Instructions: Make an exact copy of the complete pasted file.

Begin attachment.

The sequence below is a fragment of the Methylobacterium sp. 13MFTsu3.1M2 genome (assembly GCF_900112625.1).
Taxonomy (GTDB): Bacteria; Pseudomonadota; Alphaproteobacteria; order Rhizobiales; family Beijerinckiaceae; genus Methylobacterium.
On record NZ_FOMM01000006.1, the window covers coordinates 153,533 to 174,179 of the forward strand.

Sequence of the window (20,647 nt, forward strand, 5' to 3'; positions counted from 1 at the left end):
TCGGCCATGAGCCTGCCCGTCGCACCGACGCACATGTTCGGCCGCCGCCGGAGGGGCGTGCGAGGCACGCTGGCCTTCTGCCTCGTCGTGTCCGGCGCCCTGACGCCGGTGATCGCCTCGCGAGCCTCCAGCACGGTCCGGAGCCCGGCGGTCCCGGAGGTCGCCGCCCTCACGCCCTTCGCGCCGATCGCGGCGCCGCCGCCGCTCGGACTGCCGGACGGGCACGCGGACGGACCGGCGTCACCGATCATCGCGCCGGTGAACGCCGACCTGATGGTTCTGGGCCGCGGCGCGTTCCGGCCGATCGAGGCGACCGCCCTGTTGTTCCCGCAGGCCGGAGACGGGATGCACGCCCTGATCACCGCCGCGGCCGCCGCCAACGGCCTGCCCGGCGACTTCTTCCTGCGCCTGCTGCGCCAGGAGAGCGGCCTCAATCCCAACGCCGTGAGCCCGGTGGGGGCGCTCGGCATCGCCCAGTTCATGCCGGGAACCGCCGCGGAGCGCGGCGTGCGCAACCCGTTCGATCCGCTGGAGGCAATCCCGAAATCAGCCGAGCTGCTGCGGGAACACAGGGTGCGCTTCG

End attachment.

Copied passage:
The sequence below is a fragment of the Methylobacterium sp. 13MFTsu3.1M2 genome (assembly GCF_900112625.1).
Taxonomy (GTDB): Bacteria; Pseudomonadota; Alphaproteobacteria; order Rhizobiales; family Beijerinckiaceae; genus Methylobacterium.
On record NZ_FOMM01000006.1, the window covers coordinates 153,533 to 174,179 of the forward strand.

Sequence of the window (20,647 nt, forward strand, 5' to 3'; positions counted from 1 at the left end):
TCGGCCATGAGCCTGCCCGTCGCACCGACGCACATGTTCGGCCGCCGCCGGAGGGGCGTGCGAGGCACGCTGGCCTTCTGCCTCGTCGTGTCCGGCGCCCTGACGCCGGTGATCGCCTCGCGAGCCTCCAGCACGGTCCGGAGCCCGGCGGTCCCGGAGGTCGCCGCCCTCACGCCCTTCGCGCCGATCGCGGCGCCGCCGCCGCTCGGACTGCCGGACGGGCACGCGGACGGACCGGCGTCACCGATCATCGCGCCGGTGAACGCCGACCTGATGGTTCTGGGCCGCGGCGCGTTCCGGCCGATCGAGGCGACCGCCCTGTTGTTCCCGCAGGCCGGAGACGGGATGCACGCCCTGATCACCGCCGCGGCCGCCGCCAACGGCCTGCCCGGCGACTTCTTCCTGCGCCTGCTGCGCCAGGAGAGCGGCCTCAATCCCAACGCCGTGAGCCCGGTGGGGGCGCTCGGCATCGCCCAGTTCATGCCGGGAACCGCCGCGGAGCGCGGCGTGCGCAACCCGTTCGATCCGCTGGAGGCAATCCCGAAATCAGCCGAGCTGCTGCGGGAACACAGGGTGCGCTTCG